It’s thicker. And I’m pretty sure most old school Greek folks think it’s a sin to take the fat out of Greek yogurt. (I could be wrong but the look I got when inquiring if the yogurt was fat-free kinda gave me that impression.) I can say that once I accidentally bought a container of full-fat Greek yogurt and it took a lot of prayer and determination to get me to eat even low-fat again, the stuff was so good!
The most authentic version of Greek yogurt here in the states is called Fage (sorry, Chobani, but even you seem more like American yogurt…just keeping it real!) and when you open Fage, you can tell what it is because it has a little piece of paper on top of the yogurt and there’s clearly a good amount of liquid (whey) sitting on top of the yogurt. And the stuff is thick. Like “stick to the roof of your mouth” thick.
By contrast, American Greek yogurt is kinda the same but kinda not. It’s thicker than regular yogurt, and it does have some whey going on there, but it’s not quite as hardcore as Greek-Greek yogurt. But I don’t consider that a bad thing. Mixing Greek-Greek yogurt is not always easy, and sometimes seems like more effort than it’s worth to my non-Greek hands!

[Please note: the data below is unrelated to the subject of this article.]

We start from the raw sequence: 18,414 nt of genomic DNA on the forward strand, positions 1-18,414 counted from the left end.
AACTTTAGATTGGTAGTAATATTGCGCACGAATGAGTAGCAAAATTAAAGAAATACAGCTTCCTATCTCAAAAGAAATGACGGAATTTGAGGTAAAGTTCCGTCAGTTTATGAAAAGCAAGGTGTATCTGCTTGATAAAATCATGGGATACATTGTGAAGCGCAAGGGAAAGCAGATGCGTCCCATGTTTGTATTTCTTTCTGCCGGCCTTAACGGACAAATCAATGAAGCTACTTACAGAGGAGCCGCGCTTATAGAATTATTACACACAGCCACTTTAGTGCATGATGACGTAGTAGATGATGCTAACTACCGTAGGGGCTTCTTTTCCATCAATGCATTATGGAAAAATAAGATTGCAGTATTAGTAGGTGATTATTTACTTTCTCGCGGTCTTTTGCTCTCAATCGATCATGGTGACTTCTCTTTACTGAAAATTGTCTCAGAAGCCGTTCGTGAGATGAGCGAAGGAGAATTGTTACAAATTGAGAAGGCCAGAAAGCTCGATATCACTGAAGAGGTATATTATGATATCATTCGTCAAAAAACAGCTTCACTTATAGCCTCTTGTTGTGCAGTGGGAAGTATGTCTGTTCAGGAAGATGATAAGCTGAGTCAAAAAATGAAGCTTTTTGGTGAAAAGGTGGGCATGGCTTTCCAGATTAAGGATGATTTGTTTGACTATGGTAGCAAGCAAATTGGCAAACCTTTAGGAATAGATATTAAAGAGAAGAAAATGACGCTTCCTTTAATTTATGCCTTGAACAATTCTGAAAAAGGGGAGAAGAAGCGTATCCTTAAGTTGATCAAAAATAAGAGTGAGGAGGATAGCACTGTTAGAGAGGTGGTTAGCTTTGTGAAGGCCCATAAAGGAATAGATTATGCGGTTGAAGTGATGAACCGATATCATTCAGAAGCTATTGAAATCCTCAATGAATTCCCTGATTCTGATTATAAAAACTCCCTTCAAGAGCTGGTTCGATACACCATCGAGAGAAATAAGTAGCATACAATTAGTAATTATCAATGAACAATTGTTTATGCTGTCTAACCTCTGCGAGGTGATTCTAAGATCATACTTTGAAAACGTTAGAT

For the yogurts with fruit, there is discernible fruit in there, and those offerings smell very fresh. Especially the peach! I opened it up and immediately got hit with the aroma of fresh peaches, which was lovely!
Ok I want to zero in on one particular flavor to start to talk about taste, because it’s one of those ideas that’s so good you wonder why nobody else is doing it. (Or if maybe they are and you just don’t know about it.)
Like…hello? Where have you been all my life?!?! I usually buy plain Greek yogurt and sweeten it myself because flavored ones contain legit sugar. While it’s not hard to flavor my own yogurt, the thought that I didn’t have to flavor this yogurt just took one more mental step away and that was kind of a relief, to tell you the truth.
So how’d it taste? Well, let’s run them down by flavor:
- Peach: There were good sized chunks of peaches in there, it smelled fresh, and it had a nice, lightly sweetened peach flavor. I like it when yogurts aren’t mega-sweet, so this was right up my alley and I think this flavor was my favorite.
- Vanilla: It has a slightly “cake batter” smell to it (which is a bit different from just straight-up vanilla) and a good, solid vanilla flavor. Again, not overly sweet.
- Blueberry: I don’t know that I know what a blueberry should smell like, but the aroma was pleasant enough. Again, lightly sweetened and the flavor of the blueberry does come through, which is impressive since blueberries don’t have a particularly strong flavor.
- Unsweetened: I expected this one to be sort of like the vanilla, but it wasn’t. There was no vanilla aroma (it just smelled like yogurt) and a light sweetness. It was also the “thinnest” of all the yogurts, which I found interesting. It still wasn’t as thin as traditional yogurt but of the set, it was the thinnest.
- Strawberry: Yummo! I really like strawberry yogurt, so I was hoping this was good, and it delivered! Just like the rest, a nice fruity flavor, bits of fruit in there and a good texture.